Capital standard for bank exposures to central counterparties finalised by the Basel Committee
10 April 2014
The Basel Committee has today published a final standard for calculating regulatory capital for banks' exposures to central counterparties (CCPs).
The final standard will replace the interim capital requirements that were published in July 2012. When developing the final standard - in close cooperation with the Committee on Payment and Settlement Systems (CPSS) and the International Organization of Securities Commissions (IOSCO) - the Basel Committee sought to simplify the underlying policy framework and to complement relevant initiatives undertaken by other supervisory bodies, including the CPSS-IOSCO Principles for financial market infrastructures. The Committee also aimed to support broader policy efforts advanced by the G20 leaders and the Financial Stability Board, particularly those relating to central clearing of standardised OTC derivative contracts.
The final standard will take effect on 1 January 2017. The interim requirements will continue to apply until then. Although retaining many of the interim requirements, the final standard differs from them by:
- including a single approach for calculating capital requirements for a bank's exposure that arises from its contributions to the mutualised default fund of a qualifying CCP (QCCP);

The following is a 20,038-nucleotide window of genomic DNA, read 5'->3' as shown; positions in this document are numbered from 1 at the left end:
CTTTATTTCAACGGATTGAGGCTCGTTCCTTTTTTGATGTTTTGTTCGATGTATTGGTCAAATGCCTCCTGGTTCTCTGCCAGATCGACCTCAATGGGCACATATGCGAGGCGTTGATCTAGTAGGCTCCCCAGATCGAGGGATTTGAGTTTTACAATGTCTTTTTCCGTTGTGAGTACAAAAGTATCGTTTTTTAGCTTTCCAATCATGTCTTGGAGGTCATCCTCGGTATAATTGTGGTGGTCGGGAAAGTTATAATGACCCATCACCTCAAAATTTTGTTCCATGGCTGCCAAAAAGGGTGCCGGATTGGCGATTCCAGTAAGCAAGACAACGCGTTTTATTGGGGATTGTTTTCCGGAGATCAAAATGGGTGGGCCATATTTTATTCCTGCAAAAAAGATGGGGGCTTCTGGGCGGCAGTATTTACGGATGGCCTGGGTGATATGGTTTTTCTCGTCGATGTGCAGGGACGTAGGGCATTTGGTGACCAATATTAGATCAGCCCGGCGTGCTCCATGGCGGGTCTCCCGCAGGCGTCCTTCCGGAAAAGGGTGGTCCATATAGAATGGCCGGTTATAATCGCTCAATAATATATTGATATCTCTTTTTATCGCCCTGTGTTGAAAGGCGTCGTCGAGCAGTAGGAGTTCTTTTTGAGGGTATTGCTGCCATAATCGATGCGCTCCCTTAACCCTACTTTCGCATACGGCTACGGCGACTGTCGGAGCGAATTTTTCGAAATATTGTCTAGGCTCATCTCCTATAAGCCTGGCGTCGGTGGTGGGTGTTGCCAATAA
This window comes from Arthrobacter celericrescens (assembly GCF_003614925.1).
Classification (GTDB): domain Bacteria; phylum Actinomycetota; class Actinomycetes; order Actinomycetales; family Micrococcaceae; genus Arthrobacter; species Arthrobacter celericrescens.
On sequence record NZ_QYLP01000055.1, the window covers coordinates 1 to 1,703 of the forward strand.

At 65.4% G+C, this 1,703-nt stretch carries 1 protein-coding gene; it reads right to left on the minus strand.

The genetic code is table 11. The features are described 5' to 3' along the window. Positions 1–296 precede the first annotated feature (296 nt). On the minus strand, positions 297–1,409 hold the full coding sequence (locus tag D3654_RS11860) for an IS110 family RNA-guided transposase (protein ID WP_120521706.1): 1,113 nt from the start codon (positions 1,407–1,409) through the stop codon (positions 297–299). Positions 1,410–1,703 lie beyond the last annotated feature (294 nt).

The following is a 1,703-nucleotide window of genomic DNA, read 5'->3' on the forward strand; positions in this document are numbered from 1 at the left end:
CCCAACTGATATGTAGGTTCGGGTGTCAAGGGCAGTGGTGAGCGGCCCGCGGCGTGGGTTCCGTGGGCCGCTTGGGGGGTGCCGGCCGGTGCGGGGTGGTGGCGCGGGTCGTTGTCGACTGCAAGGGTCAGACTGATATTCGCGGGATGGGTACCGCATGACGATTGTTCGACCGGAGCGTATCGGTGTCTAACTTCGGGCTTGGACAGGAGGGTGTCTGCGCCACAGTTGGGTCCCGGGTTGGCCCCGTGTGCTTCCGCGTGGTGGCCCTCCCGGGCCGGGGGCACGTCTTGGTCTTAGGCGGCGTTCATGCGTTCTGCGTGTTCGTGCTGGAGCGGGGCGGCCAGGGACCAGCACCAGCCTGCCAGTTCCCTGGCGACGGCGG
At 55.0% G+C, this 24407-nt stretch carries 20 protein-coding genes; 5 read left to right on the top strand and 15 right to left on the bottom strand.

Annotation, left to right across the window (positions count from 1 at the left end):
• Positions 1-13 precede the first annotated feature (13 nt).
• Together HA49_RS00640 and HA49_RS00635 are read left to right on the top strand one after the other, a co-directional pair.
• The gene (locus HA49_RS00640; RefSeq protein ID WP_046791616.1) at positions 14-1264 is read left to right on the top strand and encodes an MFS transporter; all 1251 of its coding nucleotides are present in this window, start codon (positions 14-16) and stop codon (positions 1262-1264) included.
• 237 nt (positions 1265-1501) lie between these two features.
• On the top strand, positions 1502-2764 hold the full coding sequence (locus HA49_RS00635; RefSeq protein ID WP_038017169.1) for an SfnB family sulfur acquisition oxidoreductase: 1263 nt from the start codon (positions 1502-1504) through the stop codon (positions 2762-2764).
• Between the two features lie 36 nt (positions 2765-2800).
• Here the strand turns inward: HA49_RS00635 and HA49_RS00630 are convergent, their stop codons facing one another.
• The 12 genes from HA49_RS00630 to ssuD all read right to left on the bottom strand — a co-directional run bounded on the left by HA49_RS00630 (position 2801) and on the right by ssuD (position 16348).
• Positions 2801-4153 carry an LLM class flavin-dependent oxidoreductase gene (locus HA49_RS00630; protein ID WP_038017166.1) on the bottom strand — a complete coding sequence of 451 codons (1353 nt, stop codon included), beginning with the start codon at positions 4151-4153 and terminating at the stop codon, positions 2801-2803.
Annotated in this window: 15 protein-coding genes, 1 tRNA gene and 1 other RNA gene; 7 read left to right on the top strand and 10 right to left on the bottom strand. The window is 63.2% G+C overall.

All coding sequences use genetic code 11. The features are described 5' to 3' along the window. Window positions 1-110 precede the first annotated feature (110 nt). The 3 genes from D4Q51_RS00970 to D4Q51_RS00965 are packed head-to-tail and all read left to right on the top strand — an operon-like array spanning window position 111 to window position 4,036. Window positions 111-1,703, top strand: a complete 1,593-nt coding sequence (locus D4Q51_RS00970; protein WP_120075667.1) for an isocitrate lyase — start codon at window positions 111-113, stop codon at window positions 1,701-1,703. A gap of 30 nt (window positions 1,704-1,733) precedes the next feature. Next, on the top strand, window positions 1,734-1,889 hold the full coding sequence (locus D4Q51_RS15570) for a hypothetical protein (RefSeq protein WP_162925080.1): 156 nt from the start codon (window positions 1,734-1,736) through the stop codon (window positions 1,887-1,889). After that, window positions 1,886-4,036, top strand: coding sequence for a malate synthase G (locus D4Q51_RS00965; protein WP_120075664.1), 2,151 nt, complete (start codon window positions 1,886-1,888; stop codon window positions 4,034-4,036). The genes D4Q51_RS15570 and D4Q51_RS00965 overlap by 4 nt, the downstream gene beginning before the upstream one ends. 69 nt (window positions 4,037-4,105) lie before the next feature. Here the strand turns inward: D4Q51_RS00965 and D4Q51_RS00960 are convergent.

- employing the standardised approach for counterparty credit risk (as opposed to the Current Exposure Method) to measure the hypothetical capital requirement of a CCP;
- including an explicit cap on the capital charges applicable to a bank's exposures to a QCCP;
- specifying the treatment of multi-level client structures whereby an institution clears its trades through intermediaries linked to a CCP; and
- incorporating responses to frequently asked questions posed to the Basel Committee in the course of its work on the final standard.
Stefan Ingves, Chairman of the Basel Committee and Governor of Sveriges Riksbank, said "completion of the revised capital requirements for bank exposures to CCPs is another important step towards fulfilling our reform agenda. It shows that international standard-setting bodies, through close collaboration, can combine disparate perspectives and arrive at relatively simple solutions for complex issues."